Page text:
FAA approves more than 1,000 exemptions for UAV use

FAA approves more than 1,000 exemptions for UAV use

Exemptions cover UAV use for photography, surveying and crop surveillance

More than 1,000 Federal Aviation Administration Section 333 exemption requests have been approved as of Tuesday, FAA said.

A variety of companies and individuals were approved for the exemptions, which covered activities such as motion picture production, precision agriculture and real estate photography.

Related: Yamaha earns crop-spraying UAV exemption; FAA offers drone safety app

FAA exemptions also covered uses like inspecting power distribution towers and wiring, railroad infrastructure and bridges.

Exemptions cover UAV use for photography, surveying and crop surveillance Photo by Sean Gallup/Getty Images

Section 333 of the FAA Modernization and Reform Act of 2012 gives the Secretary of Transportation authority to determine if an airworthiness certificate is required for a UAS to operate safely in the national airspace system.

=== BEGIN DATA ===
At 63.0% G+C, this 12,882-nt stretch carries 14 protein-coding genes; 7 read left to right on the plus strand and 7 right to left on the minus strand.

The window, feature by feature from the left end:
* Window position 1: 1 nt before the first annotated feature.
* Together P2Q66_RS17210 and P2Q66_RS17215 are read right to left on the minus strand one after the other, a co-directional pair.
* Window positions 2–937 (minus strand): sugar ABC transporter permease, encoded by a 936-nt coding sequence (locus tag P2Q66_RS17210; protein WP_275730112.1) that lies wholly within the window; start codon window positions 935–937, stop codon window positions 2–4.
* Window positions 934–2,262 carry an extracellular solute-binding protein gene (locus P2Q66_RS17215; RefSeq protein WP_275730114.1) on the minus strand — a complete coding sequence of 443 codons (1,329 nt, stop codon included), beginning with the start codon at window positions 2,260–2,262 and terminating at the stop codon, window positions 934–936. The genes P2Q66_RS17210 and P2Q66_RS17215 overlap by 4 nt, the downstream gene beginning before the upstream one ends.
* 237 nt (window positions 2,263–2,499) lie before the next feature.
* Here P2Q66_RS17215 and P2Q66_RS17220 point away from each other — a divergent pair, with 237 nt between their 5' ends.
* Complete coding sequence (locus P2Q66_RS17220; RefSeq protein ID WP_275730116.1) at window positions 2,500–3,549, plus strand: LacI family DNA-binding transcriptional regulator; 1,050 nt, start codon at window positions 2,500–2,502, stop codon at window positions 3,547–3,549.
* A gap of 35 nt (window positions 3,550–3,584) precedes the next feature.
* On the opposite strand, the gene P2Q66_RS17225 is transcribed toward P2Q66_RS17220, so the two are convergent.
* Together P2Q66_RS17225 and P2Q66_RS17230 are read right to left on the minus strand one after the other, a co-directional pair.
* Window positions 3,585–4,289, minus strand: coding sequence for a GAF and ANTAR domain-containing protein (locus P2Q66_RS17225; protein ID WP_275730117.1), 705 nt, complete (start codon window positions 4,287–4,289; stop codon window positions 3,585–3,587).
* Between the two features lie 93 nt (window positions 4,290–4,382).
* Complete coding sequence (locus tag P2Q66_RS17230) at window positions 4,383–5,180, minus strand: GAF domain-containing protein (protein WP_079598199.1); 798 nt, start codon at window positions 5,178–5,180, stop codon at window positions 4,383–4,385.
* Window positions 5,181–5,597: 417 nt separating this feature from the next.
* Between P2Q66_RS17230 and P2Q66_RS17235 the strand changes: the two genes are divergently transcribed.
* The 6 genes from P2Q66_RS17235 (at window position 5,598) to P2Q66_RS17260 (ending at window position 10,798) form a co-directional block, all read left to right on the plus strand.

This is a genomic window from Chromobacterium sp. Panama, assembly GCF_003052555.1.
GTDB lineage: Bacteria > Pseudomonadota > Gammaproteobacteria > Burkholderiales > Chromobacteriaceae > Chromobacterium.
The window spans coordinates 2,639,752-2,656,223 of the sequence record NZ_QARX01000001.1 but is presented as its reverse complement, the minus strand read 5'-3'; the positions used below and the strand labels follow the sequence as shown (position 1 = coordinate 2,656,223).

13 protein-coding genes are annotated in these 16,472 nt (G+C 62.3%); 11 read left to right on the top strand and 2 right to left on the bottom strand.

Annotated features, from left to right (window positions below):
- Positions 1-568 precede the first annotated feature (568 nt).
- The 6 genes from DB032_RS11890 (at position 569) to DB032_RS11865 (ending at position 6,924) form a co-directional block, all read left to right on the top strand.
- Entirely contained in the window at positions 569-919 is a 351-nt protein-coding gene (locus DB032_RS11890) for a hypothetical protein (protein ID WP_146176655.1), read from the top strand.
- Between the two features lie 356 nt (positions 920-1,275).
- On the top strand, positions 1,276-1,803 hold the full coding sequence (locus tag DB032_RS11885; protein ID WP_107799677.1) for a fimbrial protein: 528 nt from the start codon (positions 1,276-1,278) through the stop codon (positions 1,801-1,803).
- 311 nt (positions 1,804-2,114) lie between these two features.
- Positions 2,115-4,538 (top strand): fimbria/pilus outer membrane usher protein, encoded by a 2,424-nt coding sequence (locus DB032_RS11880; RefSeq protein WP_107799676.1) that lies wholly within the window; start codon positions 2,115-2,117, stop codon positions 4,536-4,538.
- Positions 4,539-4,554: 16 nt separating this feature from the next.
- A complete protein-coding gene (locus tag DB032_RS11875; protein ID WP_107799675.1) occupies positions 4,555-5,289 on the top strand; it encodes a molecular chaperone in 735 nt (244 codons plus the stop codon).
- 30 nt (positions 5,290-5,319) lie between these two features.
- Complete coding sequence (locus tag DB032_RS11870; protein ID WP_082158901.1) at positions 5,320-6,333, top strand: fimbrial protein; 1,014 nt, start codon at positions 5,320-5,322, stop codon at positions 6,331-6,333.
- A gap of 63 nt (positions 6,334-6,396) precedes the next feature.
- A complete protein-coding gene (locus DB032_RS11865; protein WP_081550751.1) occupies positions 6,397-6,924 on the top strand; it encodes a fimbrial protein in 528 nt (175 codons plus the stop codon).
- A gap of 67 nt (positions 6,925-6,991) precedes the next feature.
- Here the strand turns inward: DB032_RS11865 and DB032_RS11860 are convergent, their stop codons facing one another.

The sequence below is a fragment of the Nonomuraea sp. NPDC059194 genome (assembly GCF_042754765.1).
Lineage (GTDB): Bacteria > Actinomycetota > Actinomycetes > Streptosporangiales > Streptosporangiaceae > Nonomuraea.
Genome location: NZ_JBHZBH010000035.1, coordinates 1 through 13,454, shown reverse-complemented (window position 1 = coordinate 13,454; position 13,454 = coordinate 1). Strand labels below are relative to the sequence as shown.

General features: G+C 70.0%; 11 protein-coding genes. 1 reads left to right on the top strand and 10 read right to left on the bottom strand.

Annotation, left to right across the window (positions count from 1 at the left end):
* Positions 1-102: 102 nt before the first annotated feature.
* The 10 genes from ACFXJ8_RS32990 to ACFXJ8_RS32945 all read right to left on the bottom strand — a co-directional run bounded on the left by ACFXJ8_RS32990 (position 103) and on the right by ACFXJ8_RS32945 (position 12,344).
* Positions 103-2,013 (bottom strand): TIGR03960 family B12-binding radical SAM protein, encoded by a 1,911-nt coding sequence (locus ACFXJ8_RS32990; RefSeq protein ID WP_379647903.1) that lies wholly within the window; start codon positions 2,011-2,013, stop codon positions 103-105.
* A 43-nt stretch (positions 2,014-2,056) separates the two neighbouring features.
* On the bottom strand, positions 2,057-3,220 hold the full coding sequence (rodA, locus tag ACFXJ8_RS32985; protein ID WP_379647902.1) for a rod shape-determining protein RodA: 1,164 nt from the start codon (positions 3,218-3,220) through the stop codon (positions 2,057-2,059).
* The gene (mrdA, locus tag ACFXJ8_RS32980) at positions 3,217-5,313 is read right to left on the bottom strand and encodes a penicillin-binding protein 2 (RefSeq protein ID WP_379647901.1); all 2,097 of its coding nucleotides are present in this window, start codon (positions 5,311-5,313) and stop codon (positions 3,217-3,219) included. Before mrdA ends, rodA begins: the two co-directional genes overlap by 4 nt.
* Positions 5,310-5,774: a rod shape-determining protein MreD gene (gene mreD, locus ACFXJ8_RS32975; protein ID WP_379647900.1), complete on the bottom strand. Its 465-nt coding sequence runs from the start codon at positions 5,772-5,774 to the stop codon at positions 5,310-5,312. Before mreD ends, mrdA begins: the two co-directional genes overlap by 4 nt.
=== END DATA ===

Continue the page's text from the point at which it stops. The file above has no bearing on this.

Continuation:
To address the demand for Section 333 authorizations, the FAA recently streamlined the process to make it easier for operators to access the nation’s airspace.

In March, the agency began issuing “blanket” Certificates of Waiver or Authorization to Section 333 exemption holders.

This COA allows flights anywhere in the country at or below 200 feet except in restricted airspace, close to airports, and other areas, such as major cities where the FAA prohibits UAS operations. Previously, an operator had to apply for and receive a COA for a particular block of airspace, a process that can take as long as 60 days.

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To expedite the processing of Section 333 petitions, in April the FAA began to issue summary grants for operations similar to those that it has already approved. Summary grants are more efficient, FAA says, because approval is based on analysis from a previously granted exemption.

Related: Ready To Fly a UAV Drone Over Your Fields?

FAA earlier this year also released a proposed rule governing routine use of certain small unmanned aircraft systems that covers safety for non-recreational operations.

The rule would limit flights to daylight and visual-line-of-sight operations. It also addresses height restrictions, operator certification, optional use of a visual observer, aircraft registration and marking, and operational limits. Public comment on the proposal closed April 24.

For a full list of exemptions and more details on the FAA UAV rules, visit the FAA website.

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